So that’s the problem readers. The sisters change their minds everyday, and we’re all going to leave soon. Suggestions PLEASE?

Wednesday, March 24, 2010

Giving Directions

Something you may not know about Rwanda is that there are no street signs. Luckily I live near a landmark, so I can tell motos to take me to the nearby hotel, and then direct them to my dirt road. Sometimes (most times) when I’m super lazy, I make them rumble over the gravel to take me literally to my door. But, come on, I’m already over-paying because I’m white, so I should get what I pay for! No one lives on a main road, and, even if they do, said main road isn’t labeled. Giving directions here is an art.

I stayed at my friend’s house a month or so ago, and she gave me directions by telling me to go to a main market, turn into a gas station that doesn’t look like a street, but it is a street, go left, walk straight, turn left again at the corn husks where little children yell “Good Morning” and walk uphill, go a little ways and you’re there. What? I made it though. That’s right.

Last weekend I got on a moto headed to the other volunteer’s house. They sort of live near a police station, past a main mosque. So I explained by saying “Go to la mosque, twende, a la policia station stop. Hano.” Soo…in total that’s what? 3-4 languages in there? So really, “Go to (English) la mosque (Spanish/French? Really, I just put LA in front of mosque), twende (Swahili), a la policia (Spanish) stop (English). Hano (Kinyarwanda).” I mean I don’t even know what language that all comes together as. And why I continue to speak Spanish here confuses me and everyone.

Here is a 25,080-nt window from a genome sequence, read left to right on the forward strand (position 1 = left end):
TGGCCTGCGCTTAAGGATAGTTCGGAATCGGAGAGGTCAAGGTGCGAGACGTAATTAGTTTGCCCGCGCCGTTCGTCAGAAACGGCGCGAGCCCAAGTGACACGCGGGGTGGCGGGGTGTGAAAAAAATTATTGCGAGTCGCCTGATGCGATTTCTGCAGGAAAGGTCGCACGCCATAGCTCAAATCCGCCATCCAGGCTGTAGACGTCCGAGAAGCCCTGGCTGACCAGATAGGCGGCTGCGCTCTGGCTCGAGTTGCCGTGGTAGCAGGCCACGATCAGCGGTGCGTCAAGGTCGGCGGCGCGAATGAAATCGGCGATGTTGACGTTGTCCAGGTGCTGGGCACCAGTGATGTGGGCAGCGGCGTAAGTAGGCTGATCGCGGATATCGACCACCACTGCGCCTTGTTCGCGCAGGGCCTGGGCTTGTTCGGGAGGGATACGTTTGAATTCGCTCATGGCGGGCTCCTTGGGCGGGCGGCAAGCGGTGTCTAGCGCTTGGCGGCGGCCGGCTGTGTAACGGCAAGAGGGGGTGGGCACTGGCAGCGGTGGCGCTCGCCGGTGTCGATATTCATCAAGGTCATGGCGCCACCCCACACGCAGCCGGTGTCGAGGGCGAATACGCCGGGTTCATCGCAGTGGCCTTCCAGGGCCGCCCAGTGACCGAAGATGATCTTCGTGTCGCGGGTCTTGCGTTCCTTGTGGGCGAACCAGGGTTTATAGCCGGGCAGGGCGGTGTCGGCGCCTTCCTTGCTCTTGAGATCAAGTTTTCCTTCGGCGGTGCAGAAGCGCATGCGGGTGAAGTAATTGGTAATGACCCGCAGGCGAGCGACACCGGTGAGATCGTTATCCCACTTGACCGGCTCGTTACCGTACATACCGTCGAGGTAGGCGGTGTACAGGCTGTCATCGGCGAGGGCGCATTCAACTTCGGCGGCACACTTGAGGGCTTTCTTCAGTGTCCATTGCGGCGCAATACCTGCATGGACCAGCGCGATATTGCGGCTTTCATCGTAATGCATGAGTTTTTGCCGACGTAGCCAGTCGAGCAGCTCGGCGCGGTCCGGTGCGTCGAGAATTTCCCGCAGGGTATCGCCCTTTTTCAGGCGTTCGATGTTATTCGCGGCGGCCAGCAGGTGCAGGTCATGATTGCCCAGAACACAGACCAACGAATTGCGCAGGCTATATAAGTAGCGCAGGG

I am planning to go to South America next; unless I can make no winter 2011 in Burundi happen. But seriously, apparently I’m on the wrong continent and when did I get so good at Spanish?? No sé, pero necesito ir a South America. Adios!

*Don’t correct that if it’s wrong.

Tuesday, March 23, 2010

Peanut butter in Rwanda

I had the most delightful peanut butter here. What’s that you say? Peanut butter in Rwanda? Oh yes. It’s fantastic. Probably because it’s not loaded with sugar and crap that the US piles into our food, but I really enjoy it. I impulsively bought a container of it at the store – sidebar: it’s really nice that my impulse buys here are $2 – and I haven’t been able to stop eating it. I’m half way through it!

Wow Nora you live such an exciting life that you’re blogging about peanut butter! I know. Oh, I know. My favorite part is probably the high tech label that comes on it:

It might sort of look like vomit, but it’s still great.

Do I sense some judgment? I may, or may not, have eaten almost all of it in one sitting, but get over it, move on, I have. And yes, my hand is that pale even though I live in Africa.

In sum, I’m running out of things to blog about, but a few more people said they read this bringing my grand total readership to about 5, maybe 7 if I’m being generous. I’m even putting more pictures in to make it seem longer or like this blog post might actually go somewhere or have anything to do with Rwanda, but alas, my friends, isn’t so. I’ll have a brainstorm, get my PR skills back in shape and come back with a great post next time. For now, enjoy my glutinous habits.